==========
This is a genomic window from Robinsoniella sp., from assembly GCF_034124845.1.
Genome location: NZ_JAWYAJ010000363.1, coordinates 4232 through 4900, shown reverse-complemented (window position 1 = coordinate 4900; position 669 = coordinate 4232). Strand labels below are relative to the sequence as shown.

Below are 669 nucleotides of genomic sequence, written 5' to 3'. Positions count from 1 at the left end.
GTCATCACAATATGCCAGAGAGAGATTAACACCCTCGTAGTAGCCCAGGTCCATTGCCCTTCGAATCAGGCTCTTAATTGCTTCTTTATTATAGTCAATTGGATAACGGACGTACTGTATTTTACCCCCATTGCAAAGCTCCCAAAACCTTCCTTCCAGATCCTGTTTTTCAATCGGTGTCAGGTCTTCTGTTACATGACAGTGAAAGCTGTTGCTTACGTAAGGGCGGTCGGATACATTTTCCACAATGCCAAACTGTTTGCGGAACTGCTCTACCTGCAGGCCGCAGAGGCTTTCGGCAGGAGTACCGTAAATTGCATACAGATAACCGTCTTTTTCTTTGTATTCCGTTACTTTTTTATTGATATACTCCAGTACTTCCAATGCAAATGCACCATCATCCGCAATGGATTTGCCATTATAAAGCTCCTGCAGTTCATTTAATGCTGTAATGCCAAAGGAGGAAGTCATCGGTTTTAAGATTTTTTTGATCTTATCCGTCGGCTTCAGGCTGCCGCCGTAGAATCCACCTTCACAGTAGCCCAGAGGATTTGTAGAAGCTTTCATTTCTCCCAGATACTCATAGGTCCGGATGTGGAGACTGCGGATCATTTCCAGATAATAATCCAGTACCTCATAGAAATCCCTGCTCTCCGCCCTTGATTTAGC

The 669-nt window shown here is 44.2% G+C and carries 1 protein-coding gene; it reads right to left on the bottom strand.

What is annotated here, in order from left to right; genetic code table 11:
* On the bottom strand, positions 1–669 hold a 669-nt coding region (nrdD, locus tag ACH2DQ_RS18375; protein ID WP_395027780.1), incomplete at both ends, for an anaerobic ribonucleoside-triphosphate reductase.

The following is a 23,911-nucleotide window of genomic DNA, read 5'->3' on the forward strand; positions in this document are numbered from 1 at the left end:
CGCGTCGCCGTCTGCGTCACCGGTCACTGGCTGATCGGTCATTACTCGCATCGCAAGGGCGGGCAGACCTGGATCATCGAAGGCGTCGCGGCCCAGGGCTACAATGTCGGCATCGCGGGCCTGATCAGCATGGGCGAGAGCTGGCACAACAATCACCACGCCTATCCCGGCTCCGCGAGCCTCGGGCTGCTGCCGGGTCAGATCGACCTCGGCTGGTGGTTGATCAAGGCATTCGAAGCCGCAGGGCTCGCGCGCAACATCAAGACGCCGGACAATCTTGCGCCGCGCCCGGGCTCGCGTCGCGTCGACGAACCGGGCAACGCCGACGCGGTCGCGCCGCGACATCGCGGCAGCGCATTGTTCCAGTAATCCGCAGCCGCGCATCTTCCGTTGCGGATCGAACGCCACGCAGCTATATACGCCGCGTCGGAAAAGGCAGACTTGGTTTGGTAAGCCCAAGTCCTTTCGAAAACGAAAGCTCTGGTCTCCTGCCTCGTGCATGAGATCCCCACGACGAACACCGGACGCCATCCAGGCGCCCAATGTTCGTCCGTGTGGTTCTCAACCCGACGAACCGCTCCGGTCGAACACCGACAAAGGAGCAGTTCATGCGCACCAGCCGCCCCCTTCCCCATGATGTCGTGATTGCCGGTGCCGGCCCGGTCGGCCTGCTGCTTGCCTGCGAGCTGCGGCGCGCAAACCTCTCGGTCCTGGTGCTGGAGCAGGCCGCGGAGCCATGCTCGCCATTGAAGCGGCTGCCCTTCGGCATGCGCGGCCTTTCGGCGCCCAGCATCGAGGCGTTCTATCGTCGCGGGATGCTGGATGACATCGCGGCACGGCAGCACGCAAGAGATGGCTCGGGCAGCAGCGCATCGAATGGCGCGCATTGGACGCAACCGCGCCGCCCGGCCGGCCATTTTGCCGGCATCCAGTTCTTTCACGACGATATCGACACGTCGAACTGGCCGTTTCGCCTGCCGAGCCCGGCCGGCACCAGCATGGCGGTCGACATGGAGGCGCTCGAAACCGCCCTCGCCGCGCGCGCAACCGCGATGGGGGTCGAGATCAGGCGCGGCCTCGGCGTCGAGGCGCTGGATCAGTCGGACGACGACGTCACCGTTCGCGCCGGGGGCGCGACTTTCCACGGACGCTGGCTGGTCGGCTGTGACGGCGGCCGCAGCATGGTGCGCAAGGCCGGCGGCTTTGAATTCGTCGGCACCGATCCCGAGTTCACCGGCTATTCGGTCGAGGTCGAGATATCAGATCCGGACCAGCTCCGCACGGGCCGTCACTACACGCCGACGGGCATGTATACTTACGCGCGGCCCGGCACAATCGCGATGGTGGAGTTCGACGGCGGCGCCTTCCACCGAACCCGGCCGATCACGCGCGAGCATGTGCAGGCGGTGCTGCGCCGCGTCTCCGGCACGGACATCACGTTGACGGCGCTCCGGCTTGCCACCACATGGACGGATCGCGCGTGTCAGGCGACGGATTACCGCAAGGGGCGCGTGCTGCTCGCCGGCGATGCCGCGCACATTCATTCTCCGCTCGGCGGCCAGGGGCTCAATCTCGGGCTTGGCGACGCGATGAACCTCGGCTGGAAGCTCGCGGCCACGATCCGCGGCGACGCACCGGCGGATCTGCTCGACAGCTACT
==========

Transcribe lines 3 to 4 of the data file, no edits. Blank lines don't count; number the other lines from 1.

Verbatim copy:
Below are 669 nucleotides of genomic sequence, written 5' to 3'. Positions count from 1 at the left end.
GTCATCACAATATGCCAGAGAGAGATTAACACCCTCGTAGTAGCCCAGGTCCATTGCCCTTCGAATCAGGCTCTTAATTGCTTCTTTATTATAGTCAATTGGATAACGGACGTACTGTATTTTACCCCCATTGCAAAGCTCCCAAAACCTTCCTTCCAGATCCTGTTTTTCAATCGGTGTCAGGTCTTCTGTTACATGACAGTGAAAGCTGTTGCTTACGTAAGGGCGGTCGGATACATTTTCCACAATGCCAAACTGTTTGCGGAACTGCTCTACCTGCAGGCCGCAGAGGCTTTCGGCAGGAGTACCGTAAATTGCATACAGATAACCGTCTTTTTCTTTGTATTCCGTTACTTTTTTATTGATATACTCCAGTACTTCCAATGCAAATGCACCATCATCCGCAATGGATTTGCCATTATAAAGCTCCTGCAGTTCATTTAATGCTGTAATGCCAAAGGAGGAAGTCATCGGTTTTAAGATTTTTTTGATCTTATCCGTCGGCTTCAGGCTGCCGCCGTAGAATCCACCTTCACAGTAGCCCAGAGGATTTGTAGAAGCTTTCATTTCTCCCAGATACTCATAGGTCCGGATGTGGAGACTGCGGATCATTTCCAGATAATAATCCAGTACCTCATAGAAATCCCTGCTCTCCGCCCTTGATTTAGC